Reiki healers channel positive energy through their hands to relax the body, flush out pollutants, and clear blockages that cause diseases and psychological imbalance. They believe that when energy stagnates in the body, physical injury or psychological pain may occur. Other energy-related holistic therapies, such as acupuncture or acupressure, follow the same philosophy and laws of physics in that they realign the body’s energetic properties.
What to Expect in a Session
Fully clothed clients receive treatment seated or lying down. The healer uses gentle hand pressure and varying hand shapes while chanting mantras or blessings to encourage energy flow.
The practitioner focuses on particular parts of the head, chest, and limbs—up to 20-plus different spots—for two to five minutes each. After the heat or energy is gone from their hands, they will move on to another body part. Sessions last between 15 minutes to 1.5 hours. Subsequent sessions will differ depending on patient goals.
Hands hover above, never touching burns and wounds. Healers never touch sensitive or private areas. While under treatment, patients report feeling energy as sensations varying from “static but relaxing” to warm, tingling, glowing, cooling, electric or pulsating.
The treatment room may be silent or with music or white noise in the background. Although, as a rule, Reiki does not need instruments apart from practitioner input, some healers use chakra healing wands to speed up healing and guard against negative energy or crystals to sustain energy vibrations and transport them over a distance.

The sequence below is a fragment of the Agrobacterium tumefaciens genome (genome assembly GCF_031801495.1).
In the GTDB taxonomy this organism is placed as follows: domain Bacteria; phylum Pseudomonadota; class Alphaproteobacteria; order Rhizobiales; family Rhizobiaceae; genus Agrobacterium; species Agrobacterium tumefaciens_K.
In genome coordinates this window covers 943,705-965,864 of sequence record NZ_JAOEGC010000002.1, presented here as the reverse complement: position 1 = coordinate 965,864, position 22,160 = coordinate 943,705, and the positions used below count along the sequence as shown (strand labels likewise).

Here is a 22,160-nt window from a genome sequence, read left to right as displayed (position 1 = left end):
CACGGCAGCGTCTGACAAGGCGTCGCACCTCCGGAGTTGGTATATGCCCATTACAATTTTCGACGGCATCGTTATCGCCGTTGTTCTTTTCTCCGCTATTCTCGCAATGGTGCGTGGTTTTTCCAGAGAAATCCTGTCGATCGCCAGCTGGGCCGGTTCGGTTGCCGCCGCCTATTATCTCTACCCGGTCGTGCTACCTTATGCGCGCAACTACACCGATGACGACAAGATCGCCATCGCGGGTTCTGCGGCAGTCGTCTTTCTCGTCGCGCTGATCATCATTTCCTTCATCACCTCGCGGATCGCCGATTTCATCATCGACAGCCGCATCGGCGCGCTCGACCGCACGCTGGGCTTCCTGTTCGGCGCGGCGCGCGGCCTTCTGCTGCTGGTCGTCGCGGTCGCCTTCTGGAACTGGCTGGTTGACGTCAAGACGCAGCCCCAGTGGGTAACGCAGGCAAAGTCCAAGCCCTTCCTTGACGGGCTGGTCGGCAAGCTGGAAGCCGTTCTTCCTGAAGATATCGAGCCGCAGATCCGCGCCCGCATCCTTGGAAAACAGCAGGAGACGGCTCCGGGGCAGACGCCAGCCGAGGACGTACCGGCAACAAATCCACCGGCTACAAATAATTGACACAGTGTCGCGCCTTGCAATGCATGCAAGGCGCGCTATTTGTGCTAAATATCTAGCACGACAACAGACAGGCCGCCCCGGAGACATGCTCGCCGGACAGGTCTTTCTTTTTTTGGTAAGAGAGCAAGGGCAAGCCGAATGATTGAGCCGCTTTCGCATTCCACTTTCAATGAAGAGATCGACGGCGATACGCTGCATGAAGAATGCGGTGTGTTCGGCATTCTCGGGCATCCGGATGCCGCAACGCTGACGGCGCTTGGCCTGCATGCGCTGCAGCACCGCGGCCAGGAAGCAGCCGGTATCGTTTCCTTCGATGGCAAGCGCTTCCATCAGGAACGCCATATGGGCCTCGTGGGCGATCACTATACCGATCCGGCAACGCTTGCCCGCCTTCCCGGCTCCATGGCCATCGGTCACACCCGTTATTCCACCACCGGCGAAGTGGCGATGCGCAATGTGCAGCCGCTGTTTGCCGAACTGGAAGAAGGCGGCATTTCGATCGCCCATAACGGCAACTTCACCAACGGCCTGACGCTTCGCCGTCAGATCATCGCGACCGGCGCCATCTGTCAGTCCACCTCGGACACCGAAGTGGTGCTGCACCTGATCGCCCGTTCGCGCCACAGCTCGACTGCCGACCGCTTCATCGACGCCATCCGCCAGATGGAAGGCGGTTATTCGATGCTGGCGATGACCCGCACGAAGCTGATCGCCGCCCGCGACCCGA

Reiki, as a holistic healing practice, treats medical and psychological conditions, balancing body, mind, and spirit. Practitioners claim it’s safe without contraindications, so it can be performed on everyone.
Reiki is used for:
- Headache relief
- Pain management
- Disease management
- Stress and anxiety management
- Correcting sleep disorders
- Treatment of mental health disorders
- Restoration of emotional balance
- Boosting mental clarity
- Relaxation aid
- Weaning patients off addictive prescription pain medicine
- Energy revitalization
- Establishing a better outlook on life
- Improvement of wellbeing
Diseases Reiki claims to treat include:
- cardiac disease
- Crohn’s disease
- anxiety disorders
- chronic fatigue syndrome
- neurodegenerative disorders
- chronic pain
Potential Side Effects
Post-treatment, some clients say they feel worse at first. Some feel drained or disoriented; others experience physical symptoms. But these are common and will pass after the energy flows freely again. The symptoms are a normal part of the cleansing process, which involves flushing out toxins from the body and correcting imbalances in the energy system.
How Does One Learn Reiki?